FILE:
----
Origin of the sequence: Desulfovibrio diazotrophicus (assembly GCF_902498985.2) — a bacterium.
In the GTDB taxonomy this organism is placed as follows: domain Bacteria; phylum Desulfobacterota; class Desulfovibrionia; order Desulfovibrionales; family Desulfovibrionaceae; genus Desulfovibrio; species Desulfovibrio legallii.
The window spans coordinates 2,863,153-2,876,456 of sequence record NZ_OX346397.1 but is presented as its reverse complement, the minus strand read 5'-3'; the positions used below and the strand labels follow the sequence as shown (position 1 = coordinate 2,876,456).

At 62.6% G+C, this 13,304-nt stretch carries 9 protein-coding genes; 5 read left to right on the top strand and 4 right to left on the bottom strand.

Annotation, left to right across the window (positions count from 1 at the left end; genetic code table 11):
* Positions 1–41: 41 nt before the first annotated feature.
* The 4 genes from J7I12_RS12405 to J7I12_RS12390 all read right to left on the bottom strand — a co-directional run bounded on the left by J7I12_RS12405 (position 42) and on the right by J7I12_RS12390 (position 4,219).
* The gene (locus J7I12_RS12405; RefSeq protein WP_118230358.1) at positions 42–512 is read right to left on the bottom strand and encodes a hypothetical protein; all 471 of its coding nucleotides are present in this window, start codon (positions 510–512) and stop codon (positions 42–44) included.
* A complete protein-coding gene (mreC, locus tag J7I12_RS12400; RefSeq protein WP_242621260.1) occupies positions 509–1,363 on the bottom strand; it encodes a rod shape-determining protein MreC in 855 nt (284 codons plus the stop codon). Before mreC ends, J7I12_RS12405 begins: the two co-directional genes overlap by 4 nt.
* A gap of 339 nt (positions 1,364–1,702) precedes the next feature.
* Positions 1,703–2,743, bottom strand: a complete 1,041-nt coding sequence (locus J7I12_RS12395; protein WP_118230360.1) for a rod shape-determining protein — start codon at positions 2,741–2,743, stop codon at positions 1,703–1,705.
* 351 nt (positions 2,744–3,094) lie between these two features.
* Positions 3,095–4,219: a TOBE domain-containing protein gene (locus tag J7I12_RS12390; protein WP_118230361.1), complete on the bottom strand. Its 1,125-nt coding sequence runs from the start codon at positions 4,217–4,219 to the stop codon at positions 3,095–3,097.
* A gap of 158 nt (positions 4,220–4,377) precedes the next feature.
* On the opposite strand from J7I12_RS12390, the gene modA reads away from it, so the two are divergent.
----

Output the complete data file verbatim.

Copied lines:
Origin of the sequence: Desulfovibrio diazotrophicus (assembly GCF_902498985.2) — a bacterium.
In the GTDB taxonomy this organism is placed as follows: domain Bacteria; phylum Desulfobacterota; class Desulfovibrionia; order Desulfovibrionales; family Desulfovibrionaceae; genus Desulfovibrio; species Desulfovibrio legallii.
The window spans coordinates 2,863,153-2,876,456 of sequence record NZ_OX346397.1 but is presented as its reverse complement, the minus strand read 5'-3'; the positions used below and the strand labels follow the sequence as shown (position 1 = coordinate 2,876,456).

At 62.6% G+C, this 13,304-nt stretch carries 9 protein-coding genes; 5 read left to right on the top strand and 4 right to left on the bottom strand.

Annotation, left to right across the window (positions count from 1 at the left end; genetic code table 11):
* Positions 1–41: 41 nt before the first annotated feature.
* The 4 genes from J7I12_RS12405 to J7I12_RS12390 all read right to left on the bottom strand — a co-directional run bounded on the left by J7I12_RS12405 (position 42) and on the right by J7I12_RS12390 (position 4,219).
* The gene (locus J7I12_RS12405; RefSeq protein WP_118230358.1) at positions 42–512 is read right to left on the bottom strand and encodes a hypothetical protein; all 471 of its coding nucleotides are present in this window, start codon (positions 510–512) and stop codon (positions 42–44) included.
* A complete protein-coding gene (mreC, locus tag J7I12_RS12400; RefSeq protein WP_242621260.1) occupies positions 509–1,363 on the bottom strand; it encodes a rod shape-determining protein MreC in 855 nt (284 codons plus the stop codon). Before mreC ends, J7I12_RS12405 begins: the two co-directional genes overlap by 4 nt.
* A gap of 339 nt (positions 1,364–1,702) precedes the next feature.
* Positions 1,703–2,743, bottom strand: a complete 1,041-nt coding sequence (locus J7I12_RS12395; protein WP_118230360.1) for a rod shape-determining protein — start codon at positions 2,741–2,743, stop codon at positions 1,703–1,705.
* 351 nt (positions 2,744–3,094) lie between these two features.
* Positions 3,095–4,219: a TOBE domain-containing protein gene (locus tag J7I12_RS12390; protein WP_118230361.1), complete on the bottom strand. Its 1,125-nt coding sequence runs from the start codon at positions 4,217–4,219 to the stop codon at positions 3,095–3,097.
* A gap of 158 nt (positions 4,220–4,377) precedes the next feature.
* On the opposite strand from J7I12_RS12390, the gene modA reads away from it, so the two are divergent.